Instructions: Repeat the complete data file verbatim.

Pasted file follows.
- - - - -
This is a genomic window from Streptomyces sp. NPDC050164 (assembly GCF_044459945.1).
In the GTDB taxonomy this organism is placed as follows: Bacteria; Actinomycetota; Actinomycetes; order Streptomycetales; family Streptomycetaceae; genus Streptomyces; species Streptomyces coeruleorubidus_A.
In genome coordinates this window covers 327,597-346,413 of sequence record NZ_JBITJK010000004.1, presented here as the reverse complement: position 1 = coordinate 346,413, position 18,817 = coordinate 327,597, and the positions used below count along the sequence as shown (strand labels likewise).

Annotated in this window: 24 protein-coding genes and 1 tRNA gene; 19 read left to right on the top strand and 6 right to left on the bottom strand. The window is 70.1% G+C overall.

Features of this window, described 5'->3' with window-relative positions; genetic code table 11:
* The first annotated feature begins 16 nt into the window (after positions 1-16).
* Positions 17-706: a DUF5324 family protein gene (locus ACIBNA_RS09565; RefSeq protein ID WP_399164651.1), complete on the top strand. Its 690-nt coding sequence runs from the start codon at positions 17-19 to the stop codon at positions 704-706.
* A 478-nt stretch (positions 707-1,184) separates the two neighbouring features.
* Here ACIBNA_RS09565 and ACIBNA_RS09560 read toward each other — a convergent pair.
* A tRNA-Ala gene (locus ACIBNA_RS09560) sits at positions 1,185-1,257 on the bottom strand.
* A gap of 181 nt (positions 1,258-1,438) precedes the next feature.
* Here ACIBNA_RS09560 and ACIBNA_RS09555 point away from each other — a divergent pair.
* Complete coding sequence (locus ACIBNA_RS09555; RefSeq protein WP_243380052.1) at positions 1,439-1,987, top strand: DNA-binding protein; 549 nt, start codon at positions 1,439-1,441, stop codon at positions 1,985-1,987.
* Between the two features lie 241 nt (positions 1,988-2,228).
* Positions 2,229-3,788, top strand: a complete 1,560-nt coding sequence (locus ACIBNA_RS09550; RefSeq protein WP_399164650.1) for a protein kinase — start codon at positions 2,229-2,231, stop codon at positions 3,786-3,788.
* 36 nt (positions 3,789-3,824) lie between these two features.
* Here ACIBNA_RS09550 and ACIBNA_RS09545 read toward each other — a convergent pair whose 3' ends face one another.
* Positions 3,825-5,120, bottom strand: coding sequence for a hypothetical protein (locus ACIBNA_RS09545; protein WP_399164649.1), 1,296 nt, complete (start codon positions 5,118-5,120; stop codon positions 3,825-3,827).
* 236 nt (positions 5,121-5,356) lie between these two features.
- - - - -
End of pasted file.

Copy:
This is a genomic window from Streptomyces sp. NPDC050164 (assembly GCF_044459945.1).
In the GTDB taxonomy this organism is placed as follows: Bacteria; Actinomycetota; Actinomycetes; order Streptomycetales; family Streptomycetaceae; genus Streptomyces; species Streptomyces coeruleorubidus_A.
In genome coordinates this window covers 327,597-346,413 of sequence record NZ_JBITJK010000004.1, presented here as the reverse complement: position 1 = coordinate 346,413, position 18,817 = coordinate 327,597, and the positions used below count along the sequence as shown (strand labels likewise).

Annotated in this window: 24 protein-coding genes and 1 tRNA gene; 19 read left to right on the top strand and 6 right to left on the bottom strand. The window is 70.1% G+C overall.

Features of this window, described 5'->3' with window-relative positions; genetic code table 11:
* The first annotated feature begins 16 nt into the window (after positions 1-16).
* Positions 17-706: a DUF5324 family protein gene (locus ACIBNA_RS09565; RefSeq protein ID WP_399164651.1), complete on the top strand. Its 690-nt coding sequence runs from the start codon at positions 17-19 to the stop codon at positions 704-706.
* A 478-nt stretch (positions 707-1,184) separates the two neighbouring features.
* Here ACIBNA_RS09565 and ACIBNA_RS09560 read toward each other — a convergent pair.
* A tRNA-Ala gene (locus ACIBNA_RS09560) sits at positions 1,185-1,257 on the bottom strand.
* A gap of 181 nt (positions 1,258-1,438) precedes the next feature.
* Here ACIBNA_RS09560 and ACIBNA_RS09555 point away from each other — a divergent pair.
* Complete coding sequence (locus ACIBNA_RS09555; RefSeq protein WP_243380052.1) at positions 1,439-1,987, top strand: DNA-binding protein; 549 nt, start codon at positions 1,439-1,441, stop codon at positions 1,985-1,987.
* Between the two features lie 241 nt (positions 1,988-2,228).
* Positions 2,229-3,788, top strand: a complete 1,560-nt coding sequence (locus ACIBNA_RS09550; RefSeq protein WP_399164650.1) for a protein kinase — start codon at positions 2,229-2,231, stop codon at positions 3,786-3,788.
* 36 nt (positions 3,789-3,824) lie between these two features.
* Here ACIBNA_RS09550 and ACIBNA_RS09545 read toward each other — a convergent pair whose 3' ends face one another.
* Positions 3,825-5,120, bottom strand: coding sequence for a hypothetical protein (locus ACIBNA_RS09545; protein WP_399164649.1), 1,296 nt, complete (start codon positions 5,118-5,120; stop codon positions 3,825-3,827).
* 236 nt (positions 5,121-5,356) lie between these two features.